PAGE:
There are certainly voters in Seattle who don’t see road conditions as particularly dire, and don’t really care about better transit and bike and pedestrian safety. There are others who simply prioritize low taxes over all other infrastructure and public services. Those people simply have different values than most Seattle voters, and I wouldn’t expect them to support a $60 VLF under any circumstances.
What I find bizarre, though, is the assertion that this plan is bad because it doesn’t buy any bus hours. This seems like the wrong way to look at things. This isn’t Bridging the Gap, where Metro was offering matching funds. For instance, Seattle could write a $1m check to Metro to buy about 10,000 bus hours. That’s about a 30 bus hours a day, somewhere in the city, for a year. At the end of the year, you cough up another $1m or you’re back to square one.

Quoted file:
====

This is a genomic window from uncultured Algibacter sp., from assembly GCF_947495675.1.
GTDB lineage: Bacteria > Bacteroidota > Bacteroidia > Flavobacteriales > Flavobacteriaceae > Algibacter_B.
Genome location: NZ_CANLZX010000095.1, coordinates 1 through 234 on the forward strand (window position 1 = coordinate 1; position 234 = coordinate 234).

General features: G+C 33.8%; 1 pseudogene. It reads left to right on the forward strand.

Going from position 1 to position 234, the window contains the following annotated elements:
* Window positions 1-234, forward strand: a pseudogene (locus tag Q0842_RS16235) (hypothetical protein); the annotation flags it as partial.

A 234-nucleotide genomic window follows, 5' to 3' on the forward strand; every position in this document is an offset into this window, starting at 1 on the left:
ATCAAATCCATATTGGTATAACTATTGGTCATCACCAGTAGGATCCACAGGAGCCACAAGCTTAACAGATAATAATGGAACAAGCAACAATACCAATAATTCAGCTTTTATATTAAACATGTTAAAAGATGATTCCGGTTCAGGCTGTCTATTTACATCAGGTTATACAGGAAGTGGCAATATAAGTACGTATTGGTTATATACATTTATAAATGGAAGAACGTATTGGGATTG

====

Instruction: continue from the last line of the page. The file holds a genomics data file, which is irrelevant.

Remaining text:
Or, Seattle could do a corridor improvement project like the Delridge TMP improvements. For that same $1m you could save an average 1.7 minutes on each and every peak period trip. There are dozens of trips per day that realize those savings, hundreds more off-peak, and they realize them forever. In some cases this “merely” improves speed, reliability, and the overall experience of riders, and trips are perceived as faster because they are given priority. It’s hard to say for sure without access to Metro’s scheduling software, but on some of these corridors, a few minutes of time savings may be enough to take a single bus off the road, resulting in hundreds of thousands of dollars in savings every year.